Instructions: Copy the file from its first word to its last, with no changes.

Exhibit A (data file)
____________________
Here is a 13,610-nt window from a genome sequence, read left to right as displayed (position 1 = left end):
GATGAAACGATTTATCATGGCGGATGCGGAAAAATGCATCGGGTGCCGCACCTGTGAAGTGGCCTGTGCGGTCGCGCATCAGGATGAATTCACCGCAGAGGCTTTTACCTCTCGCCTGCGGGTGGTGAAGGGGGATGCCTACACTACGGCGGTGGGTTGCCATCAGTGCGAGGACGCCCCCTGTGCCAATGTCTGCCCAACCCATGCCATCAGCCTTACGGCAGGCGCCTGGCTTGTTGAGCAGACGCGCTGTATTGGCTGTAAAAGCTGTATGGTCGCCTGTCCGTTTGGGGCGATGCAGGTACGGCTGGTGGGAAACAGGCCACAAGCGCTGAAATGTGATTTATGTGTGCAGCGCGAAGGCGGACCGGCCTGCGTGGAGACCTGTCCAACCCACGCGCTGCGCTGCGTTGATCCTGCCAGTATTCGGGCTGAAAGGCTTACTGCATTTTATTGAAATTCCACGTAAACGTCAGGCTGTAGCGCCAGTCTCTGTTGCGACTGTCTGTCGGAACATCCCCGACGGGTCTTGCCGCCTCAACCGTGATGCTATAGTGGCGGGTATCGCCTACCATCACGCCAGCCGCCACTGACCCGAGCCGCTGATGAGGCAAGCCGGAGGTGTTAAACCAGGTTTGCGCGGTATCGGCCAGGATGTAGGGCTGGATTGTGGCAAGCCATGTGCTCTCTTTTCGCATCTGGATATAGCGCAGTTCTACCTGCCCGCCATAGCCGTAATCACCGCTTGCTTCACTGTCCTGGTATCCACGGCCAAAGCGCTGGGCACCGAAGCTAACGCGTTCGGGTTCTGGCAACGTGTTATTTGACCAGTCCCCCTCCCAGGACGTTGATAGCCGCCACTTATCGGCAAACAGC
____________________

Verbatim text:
Here is a 13,610-nt window from a genome sequence, read left to right as displayed (position 1 = left end):
GATGAAACGATTTATCATGGCGGATGCGGAAAAATGCATCGGGTGCCGCACCTGTGAAGTGGCCTGTGCGGTCGCGCATCAGGATGAATTCACCGCAGAGGCTTTTACCTCTCGCCTGCGGGTGGTGAAGGGGGATGCCTACACTACGGCGGTGGGTTGCCATCAGTGCGAGGACGCCCCCTGTGCCAATGTCTGCCCAACCCATGCCATCAGCCTTACGGCAGGCGCCTGGCTTGTTGAGCAGACGCGCTGTATTGGCTGTAAAAGCTGTATGGTCGCCTGTCCGTTTGGGGCGATGCAGGTACGGCTGGTGGGAAACAGGCCACAAGCGCTGAAATGTGATTTATGTGTGCAGCGCGAAGGCGGACCGGCCTGCGTGGAGACCTGTCCAACCCACGCGCTGCGCTGCGTTGATCCTGCCAGTATTCGGGCTGAAAGGCTTACTGCATTTTATTGAAATTCCACGTAAACGTCAGGCTGTAGCGCCAGTCTCTGTTGCGACTGTCTGTCGGAACATCCCCGACGGGTCTTGCCGCCTCAACCGTGATGCTATAGTGGCGGGTATCGCCTACCATCACGCCAGCCGCCACTGACCCGAGCCGCTGATGAGGCAAGCCGGAGGTGTTAAACCAGGTTTGCGCGGTATCGGCCAGGATGTAGGGCTGGATTGTGGCAAGCCATGTGCTCTCTTTTCGCATCTGGATATAGCGCAGTTCTACCTGCCCGCCATAGCCGTAATCACCGCTTGCTTCACTGTCCTGGTATCCACGGCCAAAGCGCTGGGCACCGAAGCTAACGCGTTCGGGTTCTGGCAACGTGTTATTTGACCAGTCCCCCTCCCAGGACGTTGATAGCCGCCACTTATCGGCAAACAGC